Newark-based Independence: A Family of Services is taking on some of the toughest issues our city faces. Here’s how.

givenewarkIndependence: A Family of Services launched as Independence High School in 1971. Now the nonprofit works to create the pathways to success for at-risk and troubled youth and families through innovative programs and services in urban New Jersey. CEO Margaret Woods walks us through the organizations overall mission, plus its specific objectives over the next few years. Independence is one of five Newark nonprofits participating in the GAIN collective.

Andaiye Taylor: What is the primary objective of Independence: A Family of Services?

Margaret Woods: Since 1971, Independence: A Family of Services (IFS) has been at the forefront of working with youth struggling with educational and behavioral issues caused by poverty and unstable homes. Almost all of the youth and families population we serve are from single-parent households, and in foster care or residential programs. They are predominately between the ages of 16 and 18 and over 85% reside in Newark.

Taylor: What are some initiatives that Independence has been involved in within the past two or three years that have made a difference in Newark?

Woods: IFS provide the social services component for the Newark Violence Reduction Initiative aims to reduce Newark’s gang-related shootings by 25 to 30 percent, laying the groundwork for further positive change. Using an innovative approach that has cut urban crime rates across the country, this program is in partnership with IFS, the City of Newark, Newark Police Department, and Rutgers–Newark’s School of Criminal Justice (with support from the Schumann Foundation) is designed to “reconfigure” the street norms.

Specifically, at IFS works with gang members who have been convicted, charged, arrested, or identified as individuals who have committed a crime involving the use of a firearm, are associated with those who have committed these crimes, or are deemed as having the potential of committing these crimes.

The initiative requires all of the participating partners — IFS, police and prosecutors — to focus on the small number of lawbreakers responsible for some of the most violent crimes. In Newark, that’s 1,470 people, less than 1 percent of the city’s 277,000 residents.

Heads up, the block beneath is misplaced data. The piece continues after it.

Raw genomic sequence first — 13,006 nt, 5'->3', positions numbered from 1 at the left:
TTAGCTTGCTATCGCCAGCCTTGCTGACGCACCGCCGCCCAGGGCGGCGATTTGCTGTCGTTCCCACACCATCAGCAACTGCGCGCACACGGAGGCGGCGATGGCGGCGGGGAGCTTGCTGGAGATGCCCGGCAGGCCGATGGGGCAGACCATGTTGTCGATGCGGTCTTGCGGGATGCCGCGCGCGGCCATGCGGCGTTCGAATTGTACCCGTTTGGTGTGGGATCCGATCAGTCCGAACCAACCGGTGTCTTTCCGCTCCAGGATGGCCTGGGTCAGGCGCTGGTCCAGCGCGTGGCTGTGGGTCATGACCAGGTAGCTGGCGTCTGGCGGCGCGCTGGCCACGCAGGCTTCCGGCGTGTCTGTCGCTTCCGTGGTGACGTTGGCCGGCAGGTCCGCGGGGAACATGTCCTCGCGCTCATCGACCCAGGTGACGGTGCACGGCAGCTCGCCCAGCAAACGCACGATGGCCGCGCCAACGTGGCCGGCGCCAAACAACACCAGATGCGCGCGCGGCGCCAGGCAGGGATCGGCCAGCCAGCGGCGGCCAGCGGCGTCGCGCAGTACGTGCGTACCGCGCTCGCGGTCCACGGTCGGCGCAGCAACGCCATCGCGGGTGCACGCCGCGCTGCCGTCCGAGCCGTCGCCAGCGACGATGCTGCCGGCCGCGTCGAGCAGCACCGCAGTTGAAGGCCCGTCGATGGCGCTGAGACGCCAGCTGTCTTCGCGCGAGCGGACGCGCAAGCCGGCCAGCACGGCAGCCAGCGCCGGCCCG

Data collected for the project show that, in 2009–10, this tiny fraction of Newark’s population was behind the violence in 73 crime hot spots that cover less than 9 percent of the city’s square mileage—but account for half its shootings.

To reach this group, police and prosecutors summon gang members to a neighborhood meeting and deliver a firm message: the violence must stop, or the whole group—not just the individuals involved in the latest encounter—will face intense scrutiny. Then community members speak, condemning violence and encouraging gang members to choose using a variety of social services to access education, job training, and drug treatment.

 

Taylor: Ensuring that such social services are readily available to these gang members or anyone who wants them is a key element of the initiative and IFS is the lead partner providing these critical services.

Woods: Focused policing ensures that the cost of violence outweighs its perceived benefits; community pressure makes positive alternatives more attractive and appeals to gang members’ moral sense that it’s inherently wrong to be picking up guns and shooting people. This carrot-and-stick approach reduces crime without filling prisons. By targeting lawbreakers, the model also avoids antagonizing law-abiding citizens with heavy-handed police tactics that treat everyone as a suspect.

Taylor: What initiatives in the next few years will Giving Day contributions help to facilitate?

Woods: IFS uses best practices providing tools and services for gang members to recover from past emotional and psychological trauma related to living in stigmatizing environments (abusive families, underachieving schools or lack of access to productive activities). IFS works hard to create the right course of action for each gang member by breaking the generational cycle of dependency on government assistance, teaching them to be self-sufficient, and live productive lives.

The road to this goal is complex, but achievable, given the right resources and dedication by adults who care (IFS staff). The IFS outreach team coordinates services, and provides case management and supervision of each youth. Although a portion of the team’s time is used to connect with the communities and residents where the youth reside, they also work one-on-one with each youth to ensure progress is made with their plans for a better life.

In addition, IFS coordinates alternative activities to keep youth focused on the life-changing goals such as job training and placement, housing assistance, and participating in sports or recreational activities. In addition, each youth receives referrals for additional resources as needed.

Because of its successful work with NVRI, IFS was selected by PSEG Foundation to provide these services to youth 16 and younger who are involved in violent activities in Newark.

Taylor: If someone supports Independence’s mission but doesn’t have a lot of money to give, what are some meaningful ways they can contribute?

Woods: IFS has many opportunities for volunteering (after passing a background check since they would work with minors) but one of the best ways to support IFS is to spread the word about our organization. Volunteers may help organize clothing (for young adults and teens) and book drives (for children ages 0-11 years old). They can contact Celeste Moore to discuss volunteer opportunities, at 973-372-5601.

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